Bitcoin’s next ‘halving’ is right around the corner

NEW YORK — Sometime in the next few days or even hours, the “miners” who chisel bitcoins out of complex mathematics are going to take a 50 percent pay cut — effectively slicing new production of the world’s largest cryptocurrency in half.

That could have a lot of implications, from the price of the asset to the bitcoin miners themselves. And, as with everything in the volatile cryptoverse, the future is hard to predict.

Here’s what you need to know.

WHAT IS BITCOIN HALVING AND WHY DOES IT MATTER?

Bitcoin “halving,” a preprogrammed event that occurs roughly every four years, impacts the production of bitcoin. Miners use farms of noisy, specialized computers to solve convoluted math puzzles; and when they complete one, they get a fixed number of bitcoins as a reward.

Halving does exactly what it sounds like — it cuts that fixed income in half. And when the mining reward falls, so does the number of new bitcoins entering the market. That means the supply of coins available to satisfy demand grows more slowly.

Limited supply is one of bitcoin’s key features. Only 21 million bitcoins will ever exist, and more than 19.5 million of them have already been mined, leaving fewer than 1.5 million left to pull from.

So long as demand remains the same or climbs faster than supply, bitcoin prices should rise as halving limits output. Because of this, some argue that bitcoin can counteract inflation — still, experts stress that future gains are never guaranteed.

HOW OFTEN DOES HALVING OCCUR?

Per bitcoin’s code, halving occurs after the creation of every 210,000 “blocks” — where transactions are recorded — during the mining process.

No calendar dates are set in stone, but that divvies out to roughly once every four years. The latest estimates expect the next halving to occur sometime late Friday or early Saturday.

WILL HALVING IMPACT BITCOIN’S PRICE?

Only time will tell. Following each of the three previous halvings, the price of bitcoin was mixed in the first few months and wound up significantly higher one year later. But as investors well know, past performance is not an indicator of future results.

“I don’t know how significant we can say halving is just yet,” said Adam Morgan McCarthy, a research analyst at Kaiko. “The sample size of three (previous halvings) isn’t big enough to say ‘It’s going to go up 500 percent again,’ or something.”

At the time of the last halving in May 2020, for example, bitcoin’s price stood at around US$8,602, according to CoinMarketCap — and climbed almost seven-fold to nearly $56,705 by May 2021. Bitcoin prices nearly quadrupled a year after July 2016’s halving and shot up by almost 80 times one year out from bitcoin’s first halving in November 2012.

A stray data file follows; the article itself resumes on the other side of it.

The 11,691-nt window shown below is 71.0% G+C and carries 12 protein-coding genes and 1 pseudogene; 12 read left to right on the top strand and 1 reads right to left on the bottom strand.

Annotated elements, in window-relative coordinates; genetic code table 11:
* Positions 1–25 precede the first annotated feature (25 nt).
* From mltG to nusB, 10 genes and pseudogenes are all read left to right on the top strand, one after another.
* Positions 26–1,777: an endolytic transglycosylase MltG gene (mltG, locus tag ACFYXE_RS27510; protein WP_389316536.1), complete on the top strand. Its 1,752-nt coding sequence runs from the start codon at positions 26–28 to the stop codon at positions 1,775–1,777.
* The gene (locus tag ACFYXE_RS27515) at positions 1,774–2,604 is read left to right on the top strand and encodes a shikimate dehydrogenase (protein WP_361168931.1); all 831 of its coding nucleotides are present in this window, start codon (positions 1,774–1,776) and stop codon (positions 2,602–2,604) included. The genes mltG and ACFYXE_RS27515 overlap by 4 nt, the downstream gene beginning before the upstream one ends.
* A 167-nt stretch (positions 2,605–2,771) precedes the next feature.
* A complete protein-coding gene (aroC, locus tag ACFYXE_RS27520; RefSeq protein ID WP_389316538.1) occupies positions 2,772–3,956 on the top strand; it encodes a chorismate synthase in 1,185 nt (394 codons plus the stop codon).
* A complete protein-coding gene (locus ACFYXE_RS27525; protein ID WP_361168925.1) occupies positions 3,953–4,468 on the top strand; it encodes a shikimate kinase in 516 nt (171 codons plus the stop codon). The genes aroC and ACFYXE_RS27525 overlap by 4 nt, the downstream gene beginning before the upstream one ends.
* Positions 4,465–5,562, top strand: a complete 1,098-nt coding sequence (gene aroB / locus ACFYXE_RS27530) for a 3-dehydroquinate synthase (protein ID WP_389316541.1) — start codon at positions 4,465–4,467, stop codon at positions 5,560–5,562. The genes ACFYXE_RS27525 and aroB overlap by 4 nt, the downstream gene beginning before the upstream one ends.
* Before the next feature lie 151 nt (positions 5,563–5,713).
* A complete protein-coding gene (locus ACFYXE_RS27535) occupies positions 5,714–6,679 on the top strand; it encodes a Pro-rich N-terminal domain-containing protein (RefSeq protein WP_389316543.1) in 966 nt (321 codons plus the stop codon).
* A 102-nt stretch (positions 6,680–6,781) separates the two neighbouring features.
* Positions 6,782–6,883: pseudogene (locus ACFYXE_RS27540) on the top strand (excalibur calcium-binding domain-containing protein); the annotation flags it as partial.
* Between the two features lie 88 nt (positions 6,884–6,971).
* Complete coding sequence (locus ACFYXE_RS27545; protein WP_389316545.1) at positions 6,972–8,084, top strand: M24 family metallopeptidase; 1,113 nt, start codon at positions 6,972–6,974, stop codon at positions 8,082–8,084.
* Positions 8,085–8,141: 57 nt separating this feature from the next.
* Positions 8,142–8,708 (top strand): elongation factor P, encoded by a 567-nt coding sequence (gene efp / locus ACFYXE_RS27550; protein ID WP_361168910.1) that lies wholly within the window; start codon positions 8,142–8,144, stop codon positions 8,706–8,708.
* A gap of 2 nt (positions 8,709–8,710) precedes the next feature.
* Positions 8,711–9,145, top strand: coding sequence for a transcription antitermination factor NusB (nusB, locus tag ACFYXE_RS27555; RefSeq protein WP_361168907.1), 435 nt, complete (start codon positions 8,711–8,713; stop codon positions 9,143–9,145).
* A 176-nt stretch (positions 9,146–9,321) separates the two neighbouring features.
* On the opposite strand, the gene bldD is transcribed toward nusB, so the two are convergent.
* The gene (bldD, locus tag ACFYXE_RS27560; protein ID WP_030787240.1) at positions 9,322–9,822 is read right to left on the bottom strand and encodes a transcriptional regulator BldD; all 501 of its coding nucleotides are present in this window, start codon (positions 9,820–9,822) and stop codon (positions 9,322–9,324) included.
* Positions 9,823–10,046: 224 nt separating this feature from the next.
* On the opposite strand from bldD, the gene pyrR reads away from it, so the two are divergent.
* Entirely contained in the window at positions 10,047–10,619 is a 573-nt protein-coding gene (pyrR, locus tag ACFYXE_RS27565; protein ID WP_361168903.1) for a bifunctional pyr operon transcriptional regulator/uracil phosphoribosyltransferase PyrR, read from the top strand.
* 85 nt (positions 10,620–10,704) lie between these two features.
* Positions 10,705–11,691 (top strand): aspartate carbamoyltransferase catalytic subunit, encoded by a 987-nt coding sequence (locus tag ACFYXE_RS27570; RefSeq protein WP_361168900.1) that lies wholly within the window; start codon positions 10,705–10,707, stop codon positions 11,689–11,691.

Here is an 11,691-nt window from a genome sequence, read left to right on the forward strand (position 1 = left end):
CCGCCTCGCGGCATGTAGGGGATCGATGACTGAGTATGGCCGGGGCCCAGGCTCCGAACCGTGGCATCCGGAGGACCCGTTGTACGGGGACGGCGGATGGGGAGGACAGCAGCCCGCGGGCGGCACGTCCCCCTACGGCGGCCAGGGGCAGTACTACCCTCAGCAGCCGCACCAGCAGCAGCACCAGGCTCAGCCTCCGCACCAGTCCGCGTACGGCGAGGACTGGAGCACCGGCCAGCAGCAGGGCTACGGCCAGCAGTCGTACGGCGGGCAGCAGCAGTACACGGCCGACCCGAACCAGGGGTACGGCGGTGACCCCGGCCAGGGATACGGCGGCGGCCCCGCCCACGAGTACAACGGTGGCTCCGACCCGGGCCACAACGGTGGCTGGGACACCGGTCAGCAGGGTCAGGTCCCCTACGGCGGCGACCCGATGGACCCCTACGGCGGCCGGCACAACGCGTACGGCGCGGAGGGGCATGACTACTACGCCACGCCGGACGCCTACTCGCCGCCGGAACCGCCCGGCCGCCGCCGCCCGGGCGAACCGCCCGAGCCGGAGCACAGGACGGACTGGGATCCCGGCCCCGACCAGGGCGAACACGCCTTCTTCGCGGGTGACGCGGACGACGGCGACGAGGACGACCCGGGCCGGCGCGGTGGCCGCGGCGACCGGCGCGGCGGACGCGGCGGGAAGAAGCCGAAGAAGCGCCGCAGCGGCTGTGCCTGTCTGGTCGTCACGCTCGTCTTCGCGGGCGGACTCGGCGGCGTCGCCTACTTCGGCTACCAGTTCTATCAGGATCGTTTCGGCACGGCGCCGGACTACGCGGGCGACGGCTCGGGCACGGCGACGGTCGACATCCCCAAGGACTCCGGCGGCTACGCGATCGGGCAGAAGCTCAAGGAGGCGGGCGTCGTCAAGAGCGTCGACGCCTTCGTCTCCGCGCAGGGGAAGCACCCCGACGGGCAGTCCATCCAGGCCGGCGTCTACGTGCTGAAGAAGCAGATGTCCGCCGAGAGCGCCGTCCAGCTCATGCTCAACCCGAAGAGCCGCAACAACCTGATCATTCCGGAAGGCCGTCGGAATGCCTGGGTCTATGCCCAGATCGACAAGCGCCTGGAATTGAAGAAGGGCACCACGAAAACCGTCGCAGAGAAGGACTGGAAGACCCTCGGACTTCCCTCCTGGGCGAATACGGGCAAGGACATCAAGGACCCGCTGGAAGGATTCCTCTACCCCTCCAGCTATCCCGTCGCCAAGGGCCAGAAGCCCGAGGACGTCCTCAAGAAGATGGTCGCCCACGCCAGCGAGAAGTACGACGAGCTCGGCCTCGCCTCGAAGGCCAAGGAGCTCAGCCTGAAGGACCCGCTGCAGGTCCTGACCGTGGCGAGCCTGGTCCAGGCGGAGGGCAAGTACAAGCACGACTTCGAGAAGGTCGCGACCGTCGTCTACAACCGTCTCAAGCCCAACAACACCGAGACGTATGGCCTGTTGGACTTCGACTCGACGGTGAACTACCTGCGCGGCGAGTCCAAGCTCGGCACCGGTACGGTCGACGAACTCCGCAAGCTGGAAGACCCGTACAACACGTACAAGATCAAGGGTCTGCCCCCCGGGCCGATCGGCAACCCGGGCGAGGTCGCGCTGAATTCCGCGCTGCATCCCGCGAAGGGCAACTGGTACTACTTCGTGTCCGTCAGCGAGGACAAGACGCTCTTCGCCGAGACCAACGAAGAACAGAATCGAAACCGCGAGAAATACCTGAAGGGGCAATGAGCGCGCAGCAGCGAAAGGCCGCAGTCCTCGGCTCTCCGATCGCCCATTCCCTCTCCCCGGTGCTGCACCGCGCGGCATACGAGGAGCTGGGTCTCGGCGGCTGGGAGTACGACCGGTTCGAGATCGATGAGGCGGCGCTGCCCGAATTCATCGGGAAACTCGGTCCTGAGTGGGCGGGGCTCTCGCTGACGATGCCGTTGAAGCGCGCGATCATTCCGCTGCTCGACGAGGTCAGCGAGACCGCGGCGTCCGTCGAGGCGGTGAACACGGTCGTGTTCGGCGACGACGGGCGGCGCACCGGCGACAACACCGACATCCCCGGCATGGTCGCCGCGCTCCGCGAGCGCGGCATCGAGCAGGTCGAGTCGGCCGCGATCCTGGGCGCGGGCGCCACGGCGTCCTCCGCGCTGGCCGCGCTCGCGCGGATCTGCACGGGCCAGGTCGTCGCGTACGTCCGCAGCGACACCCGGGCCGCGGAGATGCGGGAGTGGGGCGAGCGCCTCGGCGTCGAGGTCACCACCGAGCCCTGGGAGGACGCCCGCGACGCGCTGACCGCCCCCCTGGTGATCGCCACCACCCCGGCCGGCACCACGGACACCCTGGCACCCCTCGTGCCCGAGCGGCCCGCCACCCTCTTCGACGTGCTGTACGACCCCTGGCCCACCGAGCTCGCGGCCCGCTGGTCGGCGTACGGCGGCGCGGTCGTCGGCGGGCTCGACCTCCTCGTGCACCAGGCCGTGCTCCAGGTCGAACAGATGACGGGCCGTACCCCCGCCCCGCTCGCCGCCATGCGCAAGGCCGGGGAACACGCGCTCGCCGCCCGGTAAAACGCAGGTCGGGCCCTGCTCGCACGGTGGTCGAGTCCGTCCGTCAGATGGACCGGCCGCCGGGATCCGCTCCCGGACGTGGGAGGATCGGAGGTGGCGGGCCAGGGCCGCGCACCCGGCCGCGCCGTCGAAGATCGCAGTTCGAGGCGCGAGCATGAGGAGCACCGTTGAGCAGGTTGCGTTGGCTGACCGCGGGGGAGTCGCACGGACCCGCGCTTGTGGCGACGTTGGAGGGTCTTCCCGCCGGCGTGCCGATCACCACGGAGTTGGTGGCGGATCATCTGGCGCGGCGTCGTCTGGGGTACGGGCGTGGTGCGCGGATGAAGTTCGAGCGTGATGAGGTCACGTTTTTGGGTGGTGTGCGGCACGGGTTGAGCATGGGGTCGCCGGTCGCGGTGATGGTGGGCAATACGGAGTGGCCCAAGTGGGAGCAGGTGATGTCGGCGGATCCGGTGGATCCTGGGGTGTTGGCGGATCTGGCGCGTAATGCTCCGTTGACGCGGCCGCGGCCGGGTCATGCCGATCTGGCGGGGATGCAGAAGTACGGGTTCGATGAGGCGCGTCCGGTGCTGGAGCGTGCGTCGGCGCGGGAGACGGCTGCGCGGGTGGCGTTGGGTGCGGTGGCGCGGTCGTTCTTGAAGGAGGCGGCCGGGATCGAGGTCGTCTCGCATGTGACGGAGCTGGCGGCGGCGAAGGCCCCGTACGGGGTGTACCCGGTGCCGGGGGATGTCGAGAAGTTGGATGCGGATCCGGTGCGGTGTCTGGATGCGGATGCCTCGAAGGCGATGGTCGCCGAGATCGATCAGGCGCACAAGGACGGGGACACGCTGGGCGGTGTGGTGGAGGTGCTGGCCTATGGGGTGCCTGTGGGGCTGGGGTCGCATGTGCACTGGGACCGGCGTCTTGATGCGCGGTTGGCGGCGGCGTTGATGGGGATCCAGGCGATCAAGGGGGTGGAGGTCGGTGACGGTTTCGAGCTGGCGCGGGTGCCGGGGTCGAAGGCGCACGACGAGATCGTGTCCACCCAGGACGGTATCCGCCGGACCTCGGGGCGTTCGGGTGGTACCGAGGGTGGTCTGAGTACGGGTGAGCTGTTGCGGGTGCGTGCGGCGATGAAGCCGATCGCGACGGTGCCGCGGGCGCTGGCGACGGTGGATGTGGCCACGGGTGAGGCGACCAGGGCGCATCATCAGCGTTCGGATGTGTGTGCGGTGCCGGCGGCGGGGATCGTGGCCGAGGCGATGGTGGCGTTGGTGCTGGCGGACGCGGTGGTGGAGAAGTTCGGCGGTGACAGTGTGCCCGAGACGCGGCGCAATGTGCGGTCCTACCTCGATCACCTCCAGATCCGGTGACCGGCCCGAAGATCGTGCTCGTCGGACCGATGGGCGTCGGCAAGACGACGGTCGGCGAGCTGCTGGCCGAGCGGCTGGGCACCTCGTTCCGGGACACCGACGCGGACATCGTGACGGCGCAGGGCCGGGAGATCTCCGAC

Experts like McCarthy stress that other bullish market conditions contributed to those returns.

This next halving also arrives after a year of steep increases for bitcoin. As of Thursday afternoon, bitcoin stood at just over $63,500 per CoinMarketCap. That’s down from the all-time high of about $73,750 hit last month, but still double the asset’s price from a year ago.

Much of the credit for bitcoin’s recent rally is given to the early success of a new way to invest in the asset — spot bitcoin ETFs, which were only approved by U.S. regulators in January. A research report from crypto fund manager Bitwise found that these spot ETFs saw $12.1 billion in inflows during the first quarter.

Bitwise senior crypto research analyst Ryan Rasmussen said persistent or growing ETF demand when paired with the “supply shock” resulting from the coming halving, could help propel bitcoin’s price further.

“We would expect the price of Bitcoin to have a strong performance over the next 12 months,” he said. Rasmussen notes that he’s seen some predicted gains reaching as high as $400,000, but the more “consensus estimate” is closer to the $100,000-$175,000 range.

Other experts stress caution, pointing to the possibility the gains have already been realized.

In a Wednesday research note, JPMorgan analysts maintained that they don’t expect to see post-halving price increases because the event “has already been priced in” — noting that the market is still in overbought conditions per their analysis of bitcoin futures. / AP

Trending

No stories found.

Just in

No stories found.

Branded Content

No stories found.
SunStar Publishing Inc.
www.sunstar.com.ph